We paid for “Take 2,” which gave us access to a large and small tiger. We saw the small tigers first. There was a pen with about 4 or 5 young tigers, around 2 years old. They were lying around, which some would perceive as sedation. I ask you this, how many of you have lazy housecats that sleep all day? While they are wild animals, they have sill been domesticated. It is typical for a cat to sleep during the day – especially when its 90°+ degrees outside. I was relieved to find many of the tigers would walk around, some even came around to see what we were up to. The guides lightly bumped a stick off their neck to discourage them from coming too close to us. They would walk away and find another shady place to lie down. We were given specific safety rules on how to approach the tiger. Come from behind, and pet firmly. If you pet lightly, it might tickle like an insect, and they could bat at you. If you come from the front, they might think you want to play with them. They acted like typical cats to me… just bigger and much more elegant. One of them laid on his side and rolled around while playing with and chewing on a little stick. I couldn’t get enough of them. I rubbed their bellies firmly, tiger hair coming up between my fingers. It was one of the most exhilarating things I’ve ever done.
After enjoying our time with the “small” tigers, we went to the pen with the big tigers. While I was feeling more comfortable around them, it was suddenly more daunting when I saw the difference in size. Nonetheless, they were just as calm and tolerant of we obnoxious humans. By the end of the visit, I was lying my head on the tiger, soaking up every last second with these amazing creatures.
In retrospect, I found that I was slightly conflicted about it. I did feel they were being treated very humanely. They looked well fed and healthy. When you enter the pen, there is a sign displayed that urges tourists to report any concern of maltreatment and to demand a refund in that event. I appreciated that they were making the tigers’ safety a priority. My concern is regarding captivity. Many of us grew up attending zoos, where we ooooh’d and ahhhhh’d at the amazing animals we would never see in our lifetimes outside of a zoo. As we’ve grown older, perhaps some of us look at zoos like jails for these animals. I would prefer a tiger be in it’s natural habitat, but my concerns are more at ease in knowing that tigers are endangered, and at least they are safe in this environment. This was one of the most amazing things I’ve ever done. Few things in my life will top canoodling with tigers! Genuine happiness, right here!
When we returned to the hotel, we each enjoyed some free time. I spent some time at the pool and working on my blog. We all reconvened at 5:15pm to catch our taxi to Kamala Beach where we would enjoy FantaSea – “the ultimate Thai cultural amusement park.” Indeed it was! Upon entering, there were fountains and lights and statues and koi fish ponds.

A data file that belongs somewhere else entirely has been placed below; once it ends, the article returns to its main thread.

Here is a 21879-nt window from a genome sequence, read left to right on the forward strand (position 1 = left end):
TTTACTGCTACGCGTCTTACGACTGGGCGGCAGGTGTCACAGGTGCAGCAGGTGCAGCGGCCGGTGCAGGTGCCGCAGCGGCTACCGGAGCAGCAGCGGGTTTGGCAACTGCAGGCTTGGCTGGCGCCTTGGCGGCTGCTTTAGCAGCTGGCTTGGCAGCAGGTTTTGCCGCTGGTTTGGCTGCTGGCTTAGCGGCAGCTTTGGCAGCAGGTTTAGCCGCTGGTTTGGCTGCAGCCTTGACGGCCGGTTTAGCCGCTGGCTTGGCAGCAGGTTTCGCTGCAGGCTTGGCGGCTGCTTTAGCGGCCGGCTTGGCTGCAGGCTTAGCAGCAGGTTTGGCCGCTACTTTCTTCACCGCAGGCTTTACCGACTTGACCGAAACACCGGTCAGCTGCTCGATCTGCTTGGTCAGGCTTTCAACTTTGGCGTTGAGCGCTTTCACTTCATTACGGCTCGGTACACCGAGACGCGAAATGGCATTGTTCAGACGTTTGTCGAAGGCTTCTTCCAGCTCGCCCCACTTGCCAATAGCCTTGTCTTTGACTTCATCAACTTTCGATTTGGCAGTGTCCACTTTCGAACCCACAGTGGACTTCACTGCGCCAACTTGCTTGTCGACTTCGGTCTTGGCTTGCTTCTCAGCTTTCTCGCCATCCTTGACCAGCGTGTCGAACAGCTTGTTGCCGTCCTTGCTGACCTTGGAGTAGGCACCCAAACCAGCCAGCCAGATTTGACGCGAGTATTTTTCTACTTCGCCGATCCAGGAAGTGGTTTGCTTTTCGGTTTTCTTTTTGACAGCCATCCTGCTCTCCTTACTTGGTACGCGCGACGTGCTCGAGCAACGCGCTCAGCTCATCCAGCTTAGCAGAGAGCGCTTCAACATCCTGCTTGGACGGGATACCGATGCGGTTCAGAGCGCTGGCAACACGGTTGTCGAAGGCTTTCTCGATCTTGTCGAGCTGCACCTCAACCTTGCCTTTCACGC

Everything was extremely colorful and inviting. There were men and women with their homemade crafts on display for purchase. There were several exhibits, dance performances and even elephant rides!
We didn’t ride the elephants, but we let them kiss us with their trunks. Such amazing animals! When we weren’t exploring the park, we were enjoying a buffet dinner at the Golden Kinnaree Buffet Restaurant. The place was huge. It can accommodate 4000 seated guests.
Soon it was time for the show to start. The show is inside the Palace of the Elephants – a gorgeous theatre with an unbelievable set.
They don’t allow any photography, and even make you deposit your phone before entering the auditorium, so unfortunately, I don’t have any photos to share. It was surprisingly amazing, however. I was expecting more of a circus-like show, but it wasn’t that at all. It was actually a performance with a story.
It starts with the an ancient kingdom where the Thai people celebrated great wealth and prosperity. The Prince and his magic elephant were to rule the kingdom, but unfortunately, the Thai people became greedy, and selfish in their desires, and the inherent goodness of the Thai people was lost. The Prince and his elephant were turned to stone until the Thai people could unite again.
The show was great and incorporated illusion, aerial acrobatics, dance, pyrotechnics, animal performances and many other things. It was full of culture and I was so glad we took the time to check it out. (My opinion of this show has changed slightly since I originally wrote this – see upcoming Chiang Mai post).
The show didn’t start until 9pm, so it was quite late by the time we returned to our hotel. We had an early day coming, with plans to leave our hotel by 7:15am. We had to get to Rassada Pier on the other side of Phuket to catch our ferry to Krabi. While I like to stay busy and make the most of my time while traveling, I have been completely overstimulated in Phuket. I don’t regret daily adventure, but I did try a real Red Bull and my body laughed in the bulls’ faces. Hoping Krabi offers a relaxing retreat!